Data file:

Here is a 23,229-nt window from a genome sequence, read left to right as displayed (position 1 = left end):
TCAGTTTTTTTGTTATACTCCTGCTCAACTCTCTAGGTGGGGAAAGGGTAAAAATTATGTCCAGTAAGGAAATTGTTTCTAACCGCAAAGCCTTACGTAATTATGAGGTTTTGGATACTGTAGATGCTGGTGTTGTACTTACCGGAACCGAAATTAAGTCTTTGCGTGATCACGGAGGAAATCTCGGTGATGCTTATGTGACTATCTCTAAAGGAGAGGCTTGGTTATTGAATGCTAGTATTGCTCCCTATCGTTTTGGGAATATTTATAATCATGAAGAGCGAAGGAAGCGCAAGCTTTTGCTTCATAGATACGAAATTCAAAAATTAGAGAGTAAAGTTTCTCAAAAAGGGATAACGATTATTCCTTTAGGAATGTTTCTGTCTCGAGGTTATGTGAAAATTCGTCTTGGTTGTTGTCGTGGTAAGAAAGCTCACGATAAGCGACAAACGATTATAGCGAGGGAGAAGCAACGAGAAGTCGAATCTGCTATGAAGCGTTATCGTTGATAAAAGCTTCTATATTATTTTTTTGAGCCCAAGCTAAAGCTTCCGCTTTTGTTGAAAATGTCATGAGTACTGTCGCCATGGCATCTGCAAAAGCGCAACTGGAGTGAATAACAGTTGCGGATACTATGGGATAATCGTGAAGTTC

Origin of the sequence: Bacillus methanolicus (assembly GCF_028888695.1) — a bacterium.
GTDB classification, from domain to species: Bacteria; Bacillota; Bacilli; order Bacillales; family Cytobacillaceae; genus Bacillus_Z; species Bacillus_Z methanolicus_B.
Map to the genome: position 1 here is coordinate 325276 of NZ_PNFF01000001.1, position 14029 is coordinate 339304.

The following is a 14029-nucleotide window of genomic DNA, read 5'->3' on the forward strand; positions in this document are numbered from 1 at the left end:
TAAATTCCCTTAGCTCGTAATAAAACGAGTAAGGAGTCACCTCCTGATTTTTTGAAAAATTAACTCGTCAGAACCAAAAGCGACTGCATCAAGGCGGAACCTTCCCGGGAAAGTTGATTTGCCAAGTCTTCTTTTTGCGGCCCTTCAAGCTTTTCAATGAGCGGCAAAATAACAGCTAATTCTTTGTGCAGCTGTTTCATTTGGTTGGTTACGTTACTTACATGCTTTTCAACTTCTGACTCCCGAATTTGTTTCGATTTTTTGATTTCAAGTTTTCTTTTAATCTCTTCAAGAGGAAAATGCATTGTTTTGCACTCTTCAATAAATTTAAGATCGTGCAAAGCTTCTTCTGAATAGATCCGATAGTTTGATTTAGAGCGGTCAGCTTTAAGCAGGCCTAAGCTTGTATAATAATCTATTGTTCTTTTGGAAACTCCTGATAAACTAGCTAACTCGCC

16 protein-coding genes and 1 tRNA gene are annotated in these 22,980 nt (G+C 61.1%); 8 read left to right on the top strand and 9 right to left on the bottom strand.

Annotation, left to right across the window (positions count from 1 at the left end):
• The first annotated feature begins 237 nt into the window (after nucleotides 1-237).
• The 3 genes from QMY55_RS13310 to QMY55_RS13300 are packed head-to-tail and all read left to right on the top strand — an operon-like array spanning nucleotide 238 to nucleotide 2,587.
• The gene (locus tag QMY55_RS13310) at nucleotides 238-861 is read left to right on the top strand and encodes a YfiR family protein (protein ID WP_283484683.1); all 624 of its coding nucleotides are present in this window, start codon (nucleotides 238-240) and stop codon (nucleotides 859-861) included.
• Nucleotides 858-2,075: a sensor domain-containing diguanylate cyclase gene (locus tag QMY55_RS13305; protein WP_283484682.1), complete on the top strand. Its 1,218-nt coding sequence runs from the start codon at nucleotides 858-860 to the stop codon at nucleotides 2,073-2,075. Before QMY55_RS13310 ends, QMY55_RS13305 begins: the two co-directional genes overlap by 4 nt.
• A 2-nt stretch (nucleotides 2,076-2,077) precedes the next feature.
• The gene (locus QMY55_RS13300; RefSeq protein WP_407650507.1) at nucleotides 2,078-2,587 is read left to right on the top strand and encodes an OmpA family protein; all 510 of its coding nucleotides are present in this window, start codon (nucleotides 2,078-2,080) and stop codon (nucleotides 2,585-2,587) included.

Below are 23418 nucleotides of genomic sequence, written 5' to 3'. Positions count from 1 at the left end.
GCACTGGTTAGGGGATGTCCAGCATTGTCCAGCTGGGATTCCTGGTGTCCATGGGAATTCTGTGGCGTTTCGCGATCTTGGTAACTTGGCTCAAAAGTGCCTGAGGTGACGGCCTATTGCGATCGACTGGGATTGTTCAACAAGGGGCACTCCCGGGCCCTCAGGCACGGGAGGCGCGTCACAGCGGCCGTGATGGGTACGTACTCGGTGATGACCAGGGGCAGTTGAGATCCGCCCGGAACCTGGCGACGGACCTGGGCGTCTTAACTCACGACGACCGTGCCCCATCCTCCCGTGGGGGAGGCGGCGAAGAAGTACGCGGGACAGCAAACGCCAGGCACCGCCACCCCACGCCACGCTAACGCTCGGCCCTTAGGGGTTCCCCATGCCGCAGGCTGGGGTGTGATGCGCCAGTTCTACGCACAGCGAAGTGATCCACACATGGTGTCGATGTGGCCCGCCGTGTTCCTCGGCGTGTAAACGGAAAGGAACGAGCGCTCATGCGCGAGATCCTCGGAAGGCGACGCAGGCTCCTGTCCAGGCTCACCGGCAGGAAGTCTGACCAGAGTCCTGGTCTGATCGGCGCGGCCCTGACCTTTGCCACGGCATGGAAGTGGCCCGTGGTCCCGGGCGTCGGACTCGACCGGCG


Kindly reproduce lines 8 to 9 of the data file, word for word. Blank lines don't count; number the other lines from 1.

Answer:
16 protein-coding genes and 1 tRNA gene are annotated in these 22,980 nt (G+C 61.1%); 8 read left to right on the top strand and 9 right to left on the bottom strand.

Annotation, left to right across the window (positions count from 1 at the left end):